Jews Reading the New Testament
Is that just another way of saying, “Jews behaving badly”? Not according to Amy-Jill Levine, the co-editor, along with Marc Zvi Brettler, of The Jewish Annotated New Testament (New York: Oxford University Press, 2011). “The more I study New Testament,” Dr. Levine told the New York Times, “the better Jew I become.”
Why is it the case that Jews plumb the depths of their own faith even as they read the New Testament? Writing from the perspective of Jewish scholars, Levine and Brettler put it thusly in their preface (xii-xiii): “there is much in the New Testament that we find both meaningful and compelling.” ‘[M]any of the passages in the New Testament provide an excellent encapsulation of basic, ongoing, Jewish values.” There are even passages in the New Testament Jews will find “deeply compelling” to the point of eliciting what the editors call – borrowing a phrase from Krister Stendahl – “holy envy.” The example given: Paul’s unsurpassed description of love in 1 Corinthians 13:4-7.1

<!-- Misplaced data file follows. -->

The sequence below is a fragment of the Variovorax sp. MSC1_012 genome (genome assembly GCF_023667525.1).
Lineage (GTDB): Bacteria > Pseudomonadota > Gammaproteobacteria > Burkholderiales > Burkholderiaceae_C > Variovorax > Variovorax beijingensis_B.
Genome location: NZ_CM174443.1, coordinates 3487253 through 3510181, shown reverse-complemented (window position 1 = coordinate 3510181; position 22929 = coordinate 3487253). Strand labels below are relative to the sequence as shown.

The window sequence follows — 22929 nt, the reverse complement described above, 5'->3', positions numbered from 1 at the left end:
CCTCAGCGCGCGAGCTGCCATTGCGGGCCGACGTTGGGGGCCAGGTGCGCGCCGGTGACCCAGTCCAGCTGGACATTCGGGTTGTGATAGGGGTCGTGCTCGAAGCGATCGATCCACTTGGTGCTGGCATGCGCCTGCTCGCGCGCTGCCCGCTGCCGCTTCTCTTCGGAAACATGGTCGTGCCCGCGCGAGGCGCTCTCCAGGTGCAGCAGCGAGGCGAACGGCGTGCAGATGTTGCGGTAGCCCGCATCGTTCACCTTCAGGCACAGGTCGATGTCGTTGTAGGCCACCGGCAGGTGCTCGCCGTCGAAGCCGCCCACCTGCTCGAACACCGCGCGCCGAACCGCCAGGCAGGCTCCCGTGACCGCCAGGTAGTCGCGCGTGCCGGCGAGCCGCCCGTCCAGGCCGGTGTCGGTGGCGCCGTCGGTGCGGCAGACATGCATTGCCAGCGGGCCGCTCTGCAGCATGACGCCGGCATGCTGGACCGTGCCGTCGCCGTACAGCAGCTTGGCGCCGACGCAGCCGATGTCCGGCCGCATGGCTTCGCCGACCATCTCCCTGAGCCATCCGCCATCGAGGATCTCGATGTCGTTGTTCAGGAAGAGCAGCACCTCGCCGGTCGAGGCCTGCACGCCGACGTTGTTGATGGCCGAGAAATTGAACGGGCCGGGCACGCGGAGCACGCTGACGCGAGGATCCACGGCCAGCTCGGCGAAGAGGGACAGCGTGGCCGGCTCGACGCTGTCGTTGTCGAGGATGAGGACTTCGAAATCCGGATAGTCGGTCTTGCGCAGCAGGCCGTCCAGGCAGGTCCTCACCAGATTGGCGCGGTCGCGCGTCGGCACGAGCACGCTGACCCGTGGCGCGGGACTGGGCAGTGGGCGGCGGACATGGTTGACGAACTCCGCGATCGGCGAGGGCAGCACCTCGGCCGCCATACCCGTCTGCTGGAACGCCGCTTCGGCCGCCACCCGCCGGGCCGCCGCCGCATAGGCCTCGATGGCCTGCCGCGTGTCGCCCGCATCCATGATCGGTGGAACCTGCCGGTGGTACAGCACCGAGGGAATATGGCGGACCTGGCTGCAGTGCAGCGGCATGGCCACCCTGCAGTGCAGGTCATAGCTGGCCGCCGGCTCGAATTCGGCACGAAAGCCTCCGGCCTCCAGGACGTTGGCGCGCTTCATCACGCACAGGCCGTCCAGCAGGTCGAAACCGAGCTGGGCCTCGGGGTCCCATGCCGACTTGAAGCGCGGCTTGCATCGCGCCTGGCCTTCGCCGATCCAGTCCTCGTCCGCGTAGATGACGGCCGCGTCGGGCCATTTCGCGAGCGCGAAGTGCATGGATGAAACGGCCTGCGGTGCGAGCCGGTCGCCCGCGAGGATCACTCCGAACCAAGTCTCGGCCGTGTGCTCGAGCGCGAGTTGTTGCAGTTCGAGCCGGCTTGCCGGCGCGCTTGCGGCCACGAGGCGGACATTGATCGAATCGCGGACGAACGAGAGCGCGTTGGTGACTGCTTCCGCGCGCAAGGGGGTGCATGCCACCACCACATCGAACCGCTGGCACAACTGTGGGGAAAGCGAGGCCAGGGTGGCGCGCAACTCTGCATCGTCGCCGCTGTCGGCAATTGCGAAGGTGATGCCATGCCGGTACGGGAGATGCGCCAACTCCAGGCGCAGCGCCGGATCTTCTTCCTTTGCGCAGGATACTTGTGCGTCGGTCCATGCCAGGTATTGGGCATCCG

The Jewish Annotated New Testament, hereafter JANT in this review, is meant to meet the needs of discrete (and occasionally overlapping) sets of readers: (1) Jews, (2) Christians, and (3) readers who approach the New Testament without any intention to appropriate what they learn within the framework of a Jewish or Christian metanarrative. JANT annotates the New Testament without attempting to persuade the reader to embrace a non-Christian perspective on the text. At the same time, it models a critical, empathetic, non-Christian reading of the New Testament at every turn.